In modern society, combatting cardiovascular and metabolic diseases has been highlighted
as an urgent global challenge. In recent decades, the scientific literature has identified that behavioral
variables (e.g. smoking, unhealthy diet and physical inactivity) are related to the development of these
outcomes and, therefore, preventive actions should focus on the promotion of physical exercise practice
and a healthy diet, as well as combatting the smoking habit from an early age. The promotion of physical exercise in
the general population has been suggested as a relevant goal by significant health organizations around the world. On the
other hand, recent literature has indicated that physical exercise performed in early life prevents the development of diabetes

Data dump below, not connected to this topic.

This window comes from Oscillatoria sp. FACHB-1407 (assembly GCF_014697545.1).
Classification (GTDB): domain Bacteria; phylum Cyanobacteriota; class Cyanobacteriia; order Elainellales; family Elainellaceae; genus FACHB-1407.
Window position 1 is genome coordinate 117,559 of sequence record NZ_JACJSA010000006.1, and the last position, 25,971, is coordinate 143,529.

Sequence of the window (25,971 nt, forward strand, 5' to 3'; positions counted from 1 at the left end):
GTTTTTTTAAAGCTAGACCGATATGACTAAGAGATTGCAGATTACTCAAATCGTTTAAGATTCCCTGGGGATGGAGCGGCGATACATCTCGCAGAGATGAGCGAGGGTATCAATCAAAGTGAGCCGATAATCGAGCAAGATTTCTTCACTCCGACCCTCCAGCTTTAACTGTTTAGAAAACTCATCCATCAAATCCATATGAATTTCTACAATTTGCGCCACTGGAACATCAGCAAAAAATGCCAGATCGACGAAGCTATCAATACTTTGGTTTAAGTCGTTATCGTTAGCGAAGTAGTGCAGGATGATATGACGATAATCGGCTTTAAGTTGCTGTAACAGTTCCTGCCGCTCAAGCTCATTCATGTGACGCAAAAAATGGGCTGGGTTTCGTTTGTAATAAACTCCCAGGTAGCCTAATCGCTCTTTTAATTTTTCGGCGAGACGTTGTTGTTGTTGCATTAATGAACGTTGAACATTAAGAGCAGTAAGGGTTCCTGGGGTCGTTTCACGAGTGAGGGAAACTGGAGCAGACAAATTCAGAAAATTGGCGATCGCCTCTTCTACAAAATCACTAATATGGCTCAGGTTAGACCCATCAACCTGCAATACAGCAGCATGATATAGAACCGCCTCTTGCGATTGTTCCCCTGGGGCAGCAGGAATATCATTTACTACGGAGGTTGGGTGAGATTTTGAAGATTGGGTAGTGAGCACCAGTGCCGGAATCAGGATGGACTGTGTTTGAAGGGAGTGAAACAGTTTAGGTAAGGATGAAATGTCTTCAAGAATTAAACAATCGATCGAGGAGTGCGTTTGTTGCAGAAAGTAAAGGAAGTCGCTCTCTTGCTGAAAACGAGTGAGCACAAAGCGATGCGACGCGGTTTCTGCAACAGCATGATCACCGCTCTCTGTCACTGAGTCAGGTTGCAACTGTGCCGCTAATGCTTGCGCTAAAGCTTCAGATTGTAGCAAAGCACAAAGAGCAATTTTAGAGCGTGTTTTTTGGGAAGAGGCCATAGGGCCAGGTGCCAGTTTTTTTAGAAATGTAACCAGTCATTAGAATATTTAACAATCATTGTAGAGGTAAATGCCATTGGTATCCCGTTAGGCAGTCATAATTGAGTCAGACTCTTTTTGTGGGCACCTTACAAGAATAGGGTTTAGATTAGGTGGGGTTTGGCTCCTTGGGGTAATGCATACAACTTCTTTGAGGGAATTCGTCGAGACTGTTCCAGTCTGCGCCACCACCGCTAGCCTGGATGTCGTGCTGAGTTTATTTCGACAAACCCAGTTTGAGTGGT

mellitus, dyslipidemia and arterial hypertension during adulthood, although this protective effect seems to be independent
of the physical activity performed during adulthood. Apparently, the interaction between physical exercise and
human growth in early life constitutes an issue which is not completely understood by sports medicine. The aim of the
present review was therefore to discuss recent evidence on the effects of physical exercise performed during childhood
and adolescence on cardiovascular and metabolic outcomes in adulthood.
Keywords: Inflammation, diabetes mellitus, physical activity, epidemiology, adolescents, genetics.
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